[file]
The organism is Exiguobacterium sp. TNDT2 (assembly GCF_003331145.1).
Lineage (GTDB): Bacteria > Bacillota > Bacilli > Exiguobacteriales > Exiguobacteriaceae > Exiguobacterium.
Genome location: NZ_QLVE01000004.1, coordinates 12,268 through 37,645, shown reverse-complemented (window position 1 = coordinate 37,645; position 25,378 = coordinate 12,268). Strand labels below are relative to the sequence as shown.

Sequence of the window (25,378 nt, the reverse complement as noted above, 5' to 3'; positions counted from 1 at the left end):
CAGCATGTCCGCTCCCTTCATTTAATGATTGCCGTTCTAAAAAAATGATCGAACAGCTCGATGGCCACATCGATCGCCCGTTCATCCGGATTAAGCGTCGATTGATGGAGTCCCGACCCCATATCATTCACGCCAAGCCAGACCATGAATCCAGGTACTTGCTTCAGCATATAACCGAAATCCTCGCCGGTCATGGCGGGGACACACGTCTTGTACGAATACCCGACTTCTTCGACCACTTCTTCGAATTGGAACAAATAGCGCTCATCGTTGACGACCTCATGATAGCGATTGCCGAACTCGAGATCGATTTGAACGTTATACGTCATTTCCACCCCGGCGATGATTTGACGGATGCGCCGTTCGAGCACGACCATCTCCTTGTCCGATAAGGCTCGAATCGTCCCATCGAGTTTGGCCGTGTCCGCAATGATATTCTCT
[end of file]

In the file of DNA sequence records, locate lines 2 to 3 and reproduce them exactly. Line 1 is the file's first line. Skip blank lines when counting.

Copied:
Lineage (GTDB): Bacteria > Bacillota > Bacilli > Exiguobacteriales > Exiguobacteriaceae > Exiguobacterium.
Genome location: NZ_QLVE01000004.1, coordinates 12,268 through 37,645, shown reverse-complemented (window position 1 = coordinate 37,645; position 25,378 = coordinate 12,268). Strand labels below are relative to the sequence as shown.